Celebrating 135 Years

On the morning of December 14, 1889, twenty-two people met in Philadelphia to form the American Academy of Political and Social Science.

Above: This brief history of the Academy was compiled for its 125th anniversary in 2015.

Edmund J. James

Founding president (1890–1901)

Presidents of the Academy

  • Marta Tienda (2021–present)
  • Kenneth Prewitt (2015–2021)
  • Douglas S. Massey (2006–2015)
  • Lawrence W. Sherman (2001–2005)
  • Jaroslav Pelikan (1999–2001)
  • Kathleen Hall Jamieson (1998–1999)
  • Marvin E. Wolfgang (1972–1998)
  • Richard D. Lambert (1970–1972)
  • James C. Charlesworth (1953–1970)
  • Ernest M. Patterson (1930–1953)
  • Leo S. Rowe (1902–1930)
  • Samuel M. Lindsay (1901–1902)
  • Edmund J. James (1890–1901)

Led by Edmund James, the group created a forum to synthesize and advance research on contemporary political, economic, social, and policy issues. Unlike most organizations at the time, the Academy embraced a broad array of social science disciplines while concurrently serving as a forum for scientific thought and practical policy discussion. The goal was timely: the late 19th century witnessed an explosion of specialization and professionalization in the social sciences, a trend that threatened to splinter America’s understanding of major policy issues. The Academy wanted to rectify this problem by bringing in specialized and professionalized experts to voice and confront the problems collectively.

The Academy’s founders created a democratic institutional system to ensure both the success and transparency of the organization. Past Academy leaders have included Woodrow Wilson (vice president 1895–1905) and Herbert Hoover (vice president 1921–1964), as well as college deans, former senators, philanthropists, businesspeople, and university presidents.

Launched a year after the Academy’s founding, The ANNALS served as a bimonthly outlet for the Academy’s scholarship. From its inception, each iteration of the journal has tackled a single topic: past volumes have covered foreign policy in Japan, child labor, contemporary race relations in America, and much more. Similar to the Academy, The ANNALS was established with the goal of embracing both practical and theoretical work and disseminating this research across the country—and even around the world.

Over the years, the Academy supplemented The ANNALS with pamphlets, monographs and, most notably, annual meetings about our volumes’ topics. Such meetings historically drew crowds that numbered over 1,000 and garnered widespread coverage from periodicals such as The New York Times, The Philadelphia Inquirer, and the Chicago Tribune. Ambassadors, government officials, politicians, university scholars, and scientific and business organizations all attended the meetings, which covered a variety of topics over the years. Paper readings and important policy speeches by notable figures—such as then-Vice President Richard Nixon—headlined these meetings.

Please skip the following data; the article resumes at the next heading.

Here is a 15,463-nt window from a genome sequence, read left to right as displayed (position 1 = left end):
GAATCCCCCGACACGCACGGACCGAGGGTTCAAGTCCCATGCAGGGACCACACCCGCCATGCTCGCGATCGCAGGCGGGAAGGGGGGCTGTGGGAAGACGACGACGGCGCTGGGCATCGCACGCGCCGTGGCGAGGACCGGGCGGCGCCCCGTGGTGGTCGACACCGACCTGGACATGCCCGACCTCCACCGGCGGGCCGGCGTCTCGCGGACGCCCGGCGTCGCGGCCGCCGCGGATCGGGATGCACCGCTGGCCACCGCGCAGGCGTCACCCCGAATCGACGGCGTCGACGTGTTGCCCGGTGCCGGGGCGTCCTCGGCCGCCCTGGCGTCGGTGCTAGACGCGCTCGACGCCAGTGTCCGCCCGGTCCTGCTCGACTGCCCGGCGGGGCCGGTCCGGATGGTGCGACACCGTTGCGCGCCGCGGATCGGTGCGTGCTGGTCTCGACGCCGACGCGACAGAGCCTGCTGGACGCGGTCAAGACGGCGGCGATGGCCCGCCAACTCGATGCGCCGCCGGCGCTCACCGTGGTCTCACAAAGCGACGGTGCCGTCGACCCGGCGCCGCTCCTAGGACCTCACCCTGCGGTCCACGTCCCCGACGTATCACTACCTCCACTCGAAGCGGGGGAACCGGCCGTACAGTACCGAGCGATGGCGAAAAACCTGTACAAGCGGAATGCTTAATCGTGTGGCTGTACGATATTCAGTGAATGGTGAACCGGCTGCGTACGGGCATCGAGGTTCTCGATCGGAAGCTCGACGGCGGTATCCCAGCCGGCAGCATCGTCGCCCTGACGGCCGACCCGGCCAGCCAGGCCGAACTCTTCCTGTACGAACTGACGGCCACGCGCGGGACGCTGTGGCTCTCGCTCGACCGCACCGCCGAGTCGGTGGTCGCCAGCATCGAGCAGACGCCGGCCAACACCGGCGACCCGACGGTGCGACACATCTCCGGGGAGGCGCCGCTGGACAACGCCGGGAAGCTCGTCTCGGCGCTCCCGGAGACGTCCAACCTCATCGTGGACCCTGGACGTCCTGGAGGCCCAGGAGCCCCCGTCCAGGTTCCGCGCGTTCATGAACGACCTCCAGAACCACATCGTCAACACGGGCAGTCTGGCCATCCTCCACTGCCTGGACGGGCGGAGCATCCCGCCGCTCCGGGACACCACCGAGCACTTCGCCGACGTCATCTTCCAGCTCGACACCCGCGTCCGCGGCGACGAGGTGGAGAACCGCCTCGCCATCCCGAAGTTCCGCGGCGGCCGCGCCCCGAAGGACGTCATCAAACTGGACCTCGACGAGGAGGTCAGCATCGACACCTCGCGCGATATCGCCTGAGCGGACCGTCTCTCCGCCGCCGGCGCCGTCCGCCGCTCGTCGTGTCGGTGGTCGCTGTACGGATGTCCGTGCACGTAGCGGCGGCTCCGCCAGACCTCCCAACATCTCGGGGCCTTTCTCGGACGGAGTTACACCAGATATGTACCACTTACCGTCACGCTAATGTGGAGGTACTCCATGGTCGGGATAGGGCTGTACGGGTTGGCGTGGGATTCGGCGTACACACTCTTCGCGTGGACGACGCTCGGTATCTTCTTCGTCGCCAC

Since the turn of the millennium, the Academy has revamped many of its proceedings to adapt to new advances in communication, research, and technology. As older membership models became outdated, the Academy began to regularly sponsor or cosponsor events to share the research of The ANNALS with the wider AAPSS community and beyond. Such events have included a panel on working-class families hosted by C-SPAN, a discussion on terrorism in the Trump administration, and a series of webinars on democratic vulnerability.

Amidst these adaptations and changes, the Academy has continued to recognize leaders in the social and political sciences through its annual programming. In 2000, the Academy began inducting a select few leading scholars and public intellectuals each year as Fellows. The Daniel Patrick Moynihan Prize was established in 2008 to recognize individuals who, like the late senator and Academy fellow, have dedicated their careers to advancing social science scholarship in the public sphere.

As the Academy moves further into its second century, it seeks to uphold the ideals of its founders through modern means: social media, conferences, webinars, and more. Articles from The ANNALS dating back to 1890 have been digitized and are available through Sage Publications, and new scholarship has pushed the Academy in directions far beyond what its founders could have ever imagined.

While today’s Academy might seem nearly unrecognizable to its founding members, its mission has remained much the same—to recognize scholarly excellence that promotes the advancement and dissemination of practical and theoretical inquiries.

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